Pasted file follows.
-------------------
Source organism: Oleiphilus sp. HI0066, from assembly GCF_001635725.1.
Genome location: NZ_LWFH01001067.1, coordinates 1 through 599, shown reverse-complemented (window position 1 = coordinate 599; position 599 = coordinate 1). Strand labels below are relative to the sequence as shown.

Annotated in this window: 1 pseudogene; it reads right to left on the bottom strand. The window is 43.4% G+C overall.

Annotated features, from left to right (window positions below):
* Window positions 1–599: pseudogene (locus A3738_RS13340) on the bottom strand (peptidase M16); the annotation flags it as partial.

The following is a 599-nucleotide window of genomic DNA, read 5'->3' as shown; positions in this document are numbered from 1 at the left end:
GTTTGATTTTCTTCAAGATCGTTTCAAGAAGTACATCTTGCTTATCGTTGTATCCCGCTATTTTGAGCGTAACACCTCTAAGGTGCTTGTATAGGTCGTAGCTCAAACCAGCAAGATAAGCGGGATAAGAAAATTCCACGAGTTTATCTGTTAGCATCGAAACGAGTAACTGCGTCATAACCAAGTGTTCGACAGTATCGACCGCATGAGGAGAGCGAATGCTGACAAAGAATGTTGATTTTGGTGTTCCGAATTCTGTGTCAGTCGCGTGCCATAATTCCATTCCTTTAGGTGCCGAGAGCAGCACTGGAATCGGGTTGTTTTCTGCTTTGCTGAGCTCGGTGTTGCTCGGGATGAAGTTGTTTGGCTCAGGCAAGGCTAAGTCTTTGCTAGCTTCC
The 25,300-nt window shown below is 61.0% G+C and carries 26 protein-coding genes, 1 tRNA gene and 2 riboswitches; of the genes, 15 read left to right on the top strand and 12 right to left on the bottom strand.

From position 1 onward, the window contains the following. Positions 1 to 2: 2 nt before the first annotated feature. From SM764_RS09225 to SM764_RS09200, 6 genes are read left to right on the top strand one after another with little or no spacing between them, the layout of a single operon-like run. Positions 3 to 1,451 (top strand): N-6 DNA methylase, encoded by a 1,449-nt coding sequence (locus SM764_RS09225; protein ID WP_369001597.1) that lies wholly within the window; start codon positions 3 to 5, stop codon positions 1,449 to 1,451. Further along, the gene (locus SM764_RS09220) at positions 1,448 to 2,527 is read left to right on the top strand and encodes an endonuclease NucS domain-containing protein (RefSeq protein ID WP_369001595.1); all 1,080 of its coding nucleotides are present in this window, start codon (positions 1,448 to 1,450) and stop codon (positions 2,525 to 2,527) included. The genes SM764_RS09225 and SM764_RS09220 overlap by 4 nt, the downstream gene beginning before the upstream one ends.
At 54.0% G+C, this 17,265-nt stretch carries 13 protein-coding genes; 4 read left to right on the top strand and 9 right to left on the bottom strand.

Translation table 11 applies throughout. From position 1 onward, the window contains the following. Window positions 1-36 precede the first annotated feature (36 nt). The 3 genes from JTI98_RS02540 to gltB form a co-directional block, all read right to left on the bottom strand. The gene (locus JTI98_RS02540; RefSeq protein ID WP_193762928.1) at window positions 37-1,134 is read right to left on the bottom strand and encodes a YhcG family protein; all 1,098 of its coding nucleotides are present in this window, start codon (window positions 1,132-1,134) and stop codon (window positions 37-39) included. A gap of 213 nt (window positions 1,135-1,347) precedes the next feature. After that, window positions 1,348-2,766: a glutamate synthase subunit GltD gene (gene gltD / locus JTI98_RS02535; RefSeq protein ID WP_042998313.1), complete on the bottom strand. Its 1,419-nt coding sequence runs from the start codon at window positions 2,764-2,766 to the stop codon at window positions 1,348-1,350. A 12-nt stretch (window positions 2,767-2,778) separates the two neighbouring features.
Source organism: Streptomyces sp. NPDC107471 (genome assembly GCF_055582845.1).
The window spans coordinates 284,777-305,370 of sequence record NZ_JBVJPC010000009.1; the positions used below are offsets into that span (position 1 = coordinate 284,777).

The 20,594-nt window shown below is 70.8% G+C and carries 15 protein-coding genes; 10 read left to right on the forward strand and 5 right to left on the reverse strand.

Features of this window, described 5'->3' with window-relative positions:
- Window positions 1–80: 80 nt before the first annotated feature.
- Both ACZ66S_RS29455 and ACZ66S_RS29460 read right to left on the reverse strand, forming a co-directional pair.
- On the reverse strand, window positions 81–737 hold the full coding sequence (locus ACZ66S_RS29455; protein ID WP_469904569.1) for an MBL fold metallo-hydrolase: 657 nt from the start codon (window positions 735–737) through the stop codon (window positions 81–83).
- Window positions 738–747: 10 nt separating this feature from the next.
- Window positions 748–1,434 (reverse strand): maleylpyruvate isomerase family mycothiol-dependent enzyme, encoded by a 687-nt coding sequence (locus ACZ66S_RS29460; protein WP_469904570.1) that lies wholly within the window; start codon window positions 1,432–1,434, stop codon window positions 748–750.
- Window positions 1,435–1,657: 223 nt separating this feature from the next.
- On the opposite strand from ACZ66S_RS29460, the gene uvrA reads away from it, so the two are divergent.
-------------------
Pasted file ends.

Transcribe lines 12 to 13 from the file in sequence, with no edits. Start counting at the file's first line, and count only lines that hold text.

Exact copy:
Source organism: Streptomyces sp. NPDC107471 (genome assembly GCF_055582845.1).
The window spans coordinates 284,777-305,370 of sequence record NZ_JBVJPC010000009.1; the positions used below are offsets into that span (position 1 = coordinate 284,777).